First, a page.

The court first looked at whether or not an issue of triable fact existed regarding whether or not there was a slippery substance on the floor. Peralta had previously testified that she did not see anything on the floor before or after she fell. Immediately after the accident, the store manager inspected the area and did not see anything on the floor other than the crumbs from the pastries. Peralta argued that the store’s owner had allegedly told her that employees had fallen in the same area in the past, but the court rejected the statement as hearsay. Finally, the Peraltas introduced the civil engineer’s opinion about the slip resistance of the floor when it was wet and that Peralta’s fall indicated that there must have been a slippery substance on the floor’s surface. The court found that the engineer’s opinion was conjecture and not enough to lead to an issue of material fact.
The court next looked at whether the dispute over when the inspection was conducted was an issue of triable fact for a jury. Using the opinion in Ortega v. Kmart Corp., 83 Cal. App. 4th (2001), the court analyzed the evidence presented by the plaintiffs. Peralta had argued that she did not see anyone inspecting the bakery area for 10 to 15 minutes before she fell. The store manager had testified that inspection records showed that the area had been inspected eight minutes prior. In Ortega, the court found that plaintiffs may show that a store has constructive notice of a dangerous condition by showing that an inspection wasn’t conducted within a reasonable time before an accident. However, the court found that in this case, Peralta’s testimony that no inspection was completed was insufficient because she had failed to prove that a dangerous condition even existed.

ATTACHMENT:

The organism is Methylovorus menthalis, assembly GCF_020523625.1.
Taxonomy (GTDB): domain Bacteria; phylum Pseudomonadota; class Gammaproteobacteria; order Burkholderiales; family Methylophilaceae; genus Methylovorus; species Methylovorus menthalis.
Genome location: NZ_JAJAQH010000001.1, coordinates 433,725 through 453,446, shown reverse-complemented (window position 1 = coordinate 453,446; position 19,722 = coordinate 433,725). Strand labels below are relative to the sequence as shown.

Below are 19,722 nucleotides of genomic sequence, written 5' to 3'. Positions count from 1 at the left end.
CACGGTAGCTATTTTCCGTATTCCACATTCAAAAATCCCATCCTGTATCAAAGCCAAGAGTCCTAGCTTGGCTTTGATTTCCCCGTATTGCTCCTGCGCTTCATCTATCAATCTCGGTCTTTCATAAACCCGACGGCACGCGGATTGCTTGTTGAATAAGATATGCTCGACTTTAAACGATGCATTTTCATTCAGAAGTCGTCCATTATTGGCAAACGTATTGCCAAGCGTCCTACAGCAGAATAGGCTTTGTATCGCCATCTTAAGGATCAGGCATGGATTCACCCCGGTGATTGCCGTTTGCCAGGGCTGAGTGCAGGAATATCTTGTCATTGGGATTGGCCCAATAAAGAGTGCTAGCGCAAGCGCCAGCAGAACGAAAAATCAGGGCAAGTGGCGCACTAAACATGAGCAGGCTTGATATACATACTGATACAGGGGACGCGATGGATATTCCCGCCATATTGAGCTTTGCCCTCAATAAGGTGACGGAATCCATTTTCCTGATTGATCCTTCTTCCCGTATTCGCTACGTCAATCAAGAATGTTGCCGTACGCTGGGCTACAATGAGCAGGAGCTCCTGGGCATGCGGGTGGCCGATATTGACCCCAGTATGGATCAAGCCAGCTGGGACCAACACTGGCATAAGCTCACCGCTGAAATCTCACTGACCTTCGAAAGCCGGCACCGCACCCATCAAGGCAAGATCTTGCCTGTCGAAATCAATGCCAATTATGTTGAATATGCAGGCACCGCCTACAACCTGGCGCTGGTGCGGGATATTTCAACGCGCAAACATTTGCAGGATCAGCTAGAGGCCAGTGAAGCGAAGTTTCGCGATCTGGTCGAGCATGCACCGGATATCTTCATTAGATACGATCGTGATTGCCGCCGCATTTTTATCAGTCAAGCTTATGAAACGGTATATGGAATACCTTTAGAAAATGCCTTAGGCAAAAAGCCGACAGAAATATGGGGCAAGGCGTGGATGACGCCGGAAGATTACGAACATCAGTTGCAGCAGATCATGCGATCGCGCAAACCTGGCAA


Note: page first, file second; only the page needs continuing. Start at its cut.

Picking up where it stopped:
The court affirmed the district court’s ruling, and the case was dismissed. The court’s ruling demonstrates that while stores do have a duty of care to keep their premises free of hazards and safe for their customers, they will not be liable in a slip and fall case in which the plaintiffs are unable to prove that a dangerous condition even existed.
Slip and fall accidents can cause serious injuries, but a store’s operator or owner will not always be liable. People who have been injured in a slip and fall accident may want to talk to an experienced Los Angeles personal injury attorney for an evaluation of their potential claims. For an evaluation of your potential claim, contact the Law Offices of Steven M. Sweat today.